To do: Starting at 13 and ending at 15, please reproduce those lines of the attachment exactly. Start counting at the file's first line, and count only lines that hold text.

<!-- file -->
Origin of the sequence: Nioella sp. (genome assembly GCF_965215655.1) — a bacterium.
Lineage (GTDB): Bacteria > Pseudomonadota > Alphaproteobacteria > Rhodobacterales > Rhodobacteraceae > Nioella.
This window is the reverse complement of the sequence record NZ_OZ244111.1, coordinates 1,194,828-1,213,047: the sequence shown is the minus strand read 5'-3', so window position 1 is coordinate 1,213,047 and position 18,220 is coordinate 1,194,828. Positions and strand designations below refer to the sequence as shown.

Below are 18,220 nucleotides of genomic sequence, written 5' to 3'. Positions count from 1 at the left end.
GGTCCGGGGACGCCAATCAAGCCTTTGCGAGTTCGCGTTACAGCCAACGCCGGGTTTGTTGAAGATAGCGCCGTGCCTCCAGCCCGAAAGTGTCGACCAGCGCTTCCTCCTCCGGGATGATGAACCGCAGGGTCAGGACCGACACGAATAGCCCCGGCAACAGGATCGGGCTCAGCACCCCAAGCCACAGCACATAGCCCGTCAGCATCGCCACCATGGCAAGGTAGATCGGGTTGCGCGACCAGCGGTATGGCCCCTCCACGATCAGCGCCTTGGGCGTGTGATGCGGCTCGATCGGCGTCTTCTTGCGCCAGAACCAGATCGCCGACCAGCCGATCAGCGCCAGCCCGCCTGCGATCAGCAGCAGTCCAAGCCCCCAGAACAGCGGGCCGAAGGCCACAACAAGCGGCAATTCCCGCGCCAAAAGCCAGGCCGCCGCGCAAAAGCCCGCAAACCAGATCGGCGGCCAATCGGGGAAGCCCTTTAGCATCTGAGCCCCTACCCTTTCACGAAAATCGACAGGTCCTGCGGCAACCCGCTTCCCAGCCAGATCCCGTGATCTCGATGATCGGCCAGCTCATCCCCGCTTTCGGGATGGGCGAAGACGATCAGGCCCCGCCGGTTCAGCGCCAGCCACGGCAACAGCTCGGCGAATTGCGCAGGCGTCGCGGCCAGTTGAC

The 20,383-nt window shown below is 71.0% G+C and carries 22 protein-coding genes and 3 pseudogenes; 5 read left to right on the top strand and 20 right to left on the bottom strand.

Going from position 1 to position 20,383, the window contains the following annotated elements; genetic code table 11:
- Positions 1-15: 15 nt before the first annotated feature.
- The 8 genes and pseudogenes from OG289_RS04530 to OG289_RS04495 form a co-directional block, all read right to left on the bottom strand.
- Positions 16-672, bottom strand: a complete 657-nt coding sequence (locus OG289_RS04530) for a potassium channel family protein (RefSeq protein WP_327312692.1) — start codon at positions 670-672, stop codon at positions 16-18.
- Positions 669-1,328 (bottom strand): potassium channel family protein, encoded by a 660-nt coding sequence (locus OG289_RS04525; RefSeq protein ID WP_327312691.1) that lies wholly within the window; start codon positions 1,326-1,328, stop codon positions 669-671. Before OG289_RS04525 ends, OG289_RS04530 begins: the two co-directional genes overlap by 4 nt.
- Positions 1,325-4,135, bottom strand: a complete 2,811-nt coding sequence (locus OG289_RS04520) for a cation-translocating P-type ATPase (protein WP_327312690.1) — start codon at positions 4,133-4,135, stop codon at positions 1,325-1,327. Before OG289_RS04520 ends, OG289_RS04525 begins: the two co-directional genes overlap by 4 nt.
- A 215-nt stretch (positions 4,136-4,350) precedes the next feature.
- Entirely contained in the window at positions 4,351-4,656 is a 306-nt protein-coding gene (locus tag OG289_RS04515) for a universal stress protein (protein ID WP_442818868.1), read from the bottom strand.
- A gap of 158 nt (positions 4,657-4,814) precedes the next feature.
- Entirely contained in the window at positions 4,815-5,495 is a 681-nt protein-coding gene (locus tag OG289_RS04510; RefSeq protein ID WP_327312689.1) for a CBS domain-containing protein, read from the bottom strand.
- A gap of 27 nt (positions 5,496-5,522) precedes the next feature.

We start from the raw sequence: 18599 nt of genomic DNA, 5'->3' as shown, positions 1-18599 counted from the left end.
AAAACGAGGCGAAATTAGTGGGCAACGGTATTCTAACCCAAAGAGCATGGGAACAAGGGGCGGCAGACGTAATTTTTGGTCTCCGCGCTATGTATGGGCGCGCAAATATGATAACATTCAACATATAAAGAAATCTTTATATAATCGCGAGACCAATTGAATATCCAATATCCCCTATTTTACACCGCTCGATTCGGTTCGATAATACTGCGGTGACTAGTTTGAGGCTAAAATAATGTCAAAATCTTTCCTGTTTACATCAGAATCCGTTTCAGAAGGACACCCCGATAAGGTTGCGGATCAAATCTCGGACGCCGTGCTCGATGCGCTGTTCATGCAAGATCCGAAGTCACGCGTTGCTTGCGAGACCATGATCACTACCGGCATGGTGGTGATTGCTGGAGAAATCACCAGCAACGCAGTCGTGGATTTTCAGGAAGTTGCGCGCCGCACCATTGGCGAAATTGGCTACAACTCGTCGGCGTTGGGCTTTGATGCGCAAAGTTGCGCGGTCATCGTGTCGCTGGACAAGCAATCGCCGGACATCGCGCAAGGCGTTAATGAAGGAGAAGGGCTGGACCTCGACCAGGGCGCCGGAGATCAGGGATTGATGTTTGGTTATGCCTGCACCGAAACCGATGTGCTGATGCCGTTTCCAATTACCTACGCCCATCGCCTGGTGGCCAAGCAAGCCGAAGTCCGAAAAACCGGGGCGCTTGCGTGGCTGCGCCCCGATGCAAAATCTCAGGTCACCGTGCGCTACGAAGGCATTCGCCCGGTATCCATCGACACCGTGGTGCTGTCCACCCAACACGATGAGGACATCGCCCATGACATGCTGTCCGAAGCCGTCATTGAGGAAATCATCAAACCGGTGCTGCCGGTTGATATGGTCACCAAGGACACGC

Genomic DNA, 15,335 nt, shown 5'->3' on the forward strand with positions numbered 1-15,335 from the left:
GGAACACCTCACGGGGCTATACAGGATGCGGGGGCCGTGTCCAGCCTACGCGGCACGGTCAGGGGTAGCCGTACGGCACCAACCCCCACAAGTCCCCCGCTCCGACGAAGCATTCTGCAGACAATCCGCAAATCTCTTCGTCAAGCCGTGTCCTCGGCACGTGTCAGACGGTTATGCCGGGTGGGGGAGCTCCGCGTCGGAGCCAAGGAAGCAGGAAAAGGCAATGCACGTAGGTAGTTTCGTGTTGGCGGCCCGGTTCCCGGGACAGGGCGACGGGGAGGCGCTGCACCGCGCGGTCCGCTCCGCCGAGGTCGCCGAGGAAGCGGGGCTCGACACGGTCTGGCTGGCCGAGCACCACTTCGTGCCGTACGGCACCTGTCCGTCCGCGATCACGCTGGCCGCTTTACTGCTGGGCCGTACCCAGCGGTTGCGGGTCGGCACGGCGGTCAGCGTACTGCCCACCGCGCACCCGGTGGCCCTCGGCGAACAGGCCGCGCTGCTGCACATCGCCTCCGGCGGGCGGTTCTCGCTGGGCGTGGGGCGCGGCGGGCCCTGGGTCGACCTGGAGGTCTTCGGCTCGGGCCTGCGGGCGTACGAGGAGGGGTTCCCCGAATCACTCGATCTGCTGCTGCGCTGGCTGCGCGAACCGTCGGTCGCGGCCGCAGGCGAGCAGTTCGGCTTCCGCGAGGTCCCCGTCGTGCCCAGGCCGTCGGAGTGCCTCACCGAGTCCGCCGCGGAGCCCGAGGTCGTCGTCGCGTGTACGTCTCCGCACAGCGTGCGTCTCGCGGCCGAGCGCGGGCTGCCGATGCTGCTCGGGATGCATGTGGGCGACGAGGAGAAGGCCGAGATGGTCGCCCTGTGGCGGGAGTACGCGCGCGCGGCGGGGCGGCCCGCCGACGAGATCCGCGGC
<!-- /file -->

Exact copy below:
- A 215-nt stretch (positions 4,136-4,350) precedes the next feature.
- Entirely contained in the window at positions 4,351-4,656 is a 306-nt protein-coding gene (locus tag OG289_RS04515) for a universal stress protein (protein ID WP_442818868.1), read from the bottom strand.
- A gap of 158 nt (positions 4,657-4,814) precedes the next feature.